Much of what you cover resonates with me, especially as a young mom and a social worker who has worked with many emotionally disturbed children. One of the areas I'm passionate about is reactive attachment disorder, and both treatment and prevention/education in this area.
One of the issues my husband and I have struggled with is making ends meet while spending as much time as possible with our daughter. I believe in the importance of advocating for systems change, which is part of what you seem to be doing in your article on moms in the workplace. At this point in my career, I have left the social work field and luckily have some journalism skills to fall back on and use. I would love to return to the social work field at some point and feel it is very much a part of my vocation. At this time, however, the position I had was simply not conducive to being a mom and taking care of my child - so I went elsewhere....
I would love to stay home with my daughter full-time and recognize both intrinsically, through experience and research the value in doing so. At the same time, my husband teaches in a Catholic school and it just is not feasible for us to live on his income alone. We have cut corners which has allowed me to take a part-time position, and one that allows me to do some of my work at home, taking less time away from our family....
I have a hard time reading articles that carry the implication I'm not fulfilling my obligation as a mom since I'm not at home with my children, even though in some ways I believe it to be true. Falling back on my husband's income and "allowing him to take care of me" just isn't an option for my family, and I'm sure we are not the only ones.
OK. She's right. This is, unfortunately, one of the legacies of feminism. the message to women is: Motherhood is for ninnies. Get back to work. The message to employers is: treat men and women the same, at every point in their lives, no matter what their family situations and responsibilities might be.
The corollaries to this are: we can't take into account the special needs that mothers have for flexibility, although some people are grudgingly beginning to do so. What we really can't do, is to take into account the special needs that fathers have for supporting their families, including their wives, who are trying to take the best care possible of their kids. We can barely even allow ourselves to formulate the thought "Family Wage." We have made the two-earner family a social norm, much to the detriment of many women and children.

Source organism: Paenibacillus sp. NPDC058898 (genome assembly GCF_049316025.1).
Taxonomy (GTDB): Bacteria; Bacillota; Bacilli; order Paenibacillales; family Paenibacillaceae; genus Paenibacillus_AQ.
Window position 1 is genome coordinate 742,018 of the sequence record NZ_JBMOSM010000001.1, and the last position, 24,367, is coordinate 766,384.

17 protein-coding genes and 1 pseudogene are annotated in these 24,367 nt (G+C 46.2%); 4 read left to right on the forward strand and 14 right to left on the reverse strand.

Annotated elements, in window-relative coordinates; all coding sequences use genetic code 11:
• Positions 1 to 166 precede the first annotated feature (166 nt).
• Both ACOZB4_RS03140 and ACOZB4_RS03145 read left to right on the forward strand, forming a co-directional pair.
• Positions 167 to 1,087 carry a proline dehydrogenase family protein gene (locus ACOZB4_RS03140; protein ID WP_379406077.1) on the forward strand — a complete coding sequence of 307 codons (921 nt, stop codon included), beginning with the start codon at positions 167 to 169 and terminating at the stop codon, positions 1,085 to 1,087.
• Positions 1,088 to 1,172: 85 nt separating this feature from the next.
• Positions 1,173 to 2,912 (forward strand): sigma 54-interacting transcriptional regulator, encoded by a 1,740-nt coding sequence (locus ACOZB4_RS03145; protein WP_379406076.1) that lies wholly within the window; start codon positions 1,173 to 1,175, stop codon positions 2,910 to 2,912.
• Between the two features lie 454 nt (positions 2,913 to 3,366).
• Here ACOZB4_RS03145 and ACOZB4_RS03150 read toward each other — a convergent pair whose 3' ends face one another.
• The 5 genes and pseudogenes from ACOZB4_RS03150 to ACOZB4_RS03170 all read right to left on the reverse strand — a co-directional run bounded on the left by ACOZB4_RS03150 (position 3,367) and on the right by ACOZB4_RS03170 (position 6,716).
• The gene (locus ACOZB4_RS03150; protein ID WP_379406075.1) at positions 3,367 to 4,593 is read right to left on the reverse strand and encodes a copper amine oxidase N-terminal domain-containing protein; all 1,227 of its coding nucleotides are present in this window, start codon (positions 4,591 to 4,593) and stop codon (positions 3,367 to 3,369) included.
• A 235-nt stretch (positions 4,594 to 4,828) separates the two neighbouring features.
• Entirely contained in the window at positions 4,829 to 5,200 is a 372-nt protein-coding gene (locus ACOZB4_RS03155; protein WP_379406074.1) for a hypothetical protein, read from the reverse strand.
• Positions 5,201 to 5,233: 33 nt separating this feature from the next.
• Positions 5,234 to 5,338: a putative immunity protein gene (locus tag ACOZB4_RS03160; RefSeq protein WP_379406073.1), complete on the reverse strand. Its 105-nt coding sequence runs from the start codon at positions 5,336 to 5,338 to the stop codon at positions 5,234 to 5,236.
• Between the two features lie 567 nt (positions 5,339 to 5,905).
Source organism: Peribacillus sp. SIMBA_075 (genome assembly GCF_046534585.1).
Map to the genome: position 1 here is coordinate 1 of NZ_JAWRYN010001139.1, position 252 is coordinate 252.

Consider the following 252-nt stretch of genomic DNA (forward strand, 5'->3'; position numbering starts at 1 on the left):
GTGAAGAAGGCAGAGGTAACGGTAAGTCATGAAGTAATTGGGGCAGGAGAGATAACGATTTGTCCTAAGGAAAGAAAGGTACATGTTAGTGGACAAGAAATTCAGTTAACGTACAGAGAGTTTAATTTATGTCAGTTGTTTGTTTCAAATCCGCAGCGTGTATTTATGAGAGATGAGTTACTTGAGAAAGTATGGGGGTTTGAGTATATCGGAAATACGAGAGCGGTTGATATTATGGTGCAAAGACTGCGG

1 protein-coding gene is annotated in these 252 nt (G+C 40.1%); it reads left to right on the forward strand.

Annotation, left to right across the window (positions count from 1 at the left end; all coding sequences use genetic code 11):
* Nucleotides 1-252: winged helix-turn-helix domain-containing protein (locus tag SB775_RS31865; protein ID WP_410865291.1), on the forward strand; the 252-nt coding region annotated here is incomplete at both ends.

Among the difficulties:
The high cost of housing. The demand for housing is highly sensitive to income. High-earning, DINKS push up the price of housing for everyone. Why isn't there more housing for people of modest means?
The high cost of taxes: the median income family pays almost 40% of their income in taxes. That means the secondary earner is working to pay the taxes.
Student loans: many young people graduate with $80,000 or more of college debt. They are reluctant to start families with this kind of debt hanging over their heads.
I would love to see these issues adressed as part of the problem of the collapse of fertility. There is something slightly bizarre about people in the richest countries the world has ever known, feeling that "they can't afford children." These people are not just whining. Something is seriously not right in the balance in the economy between the needs of families with small children, and everybody els.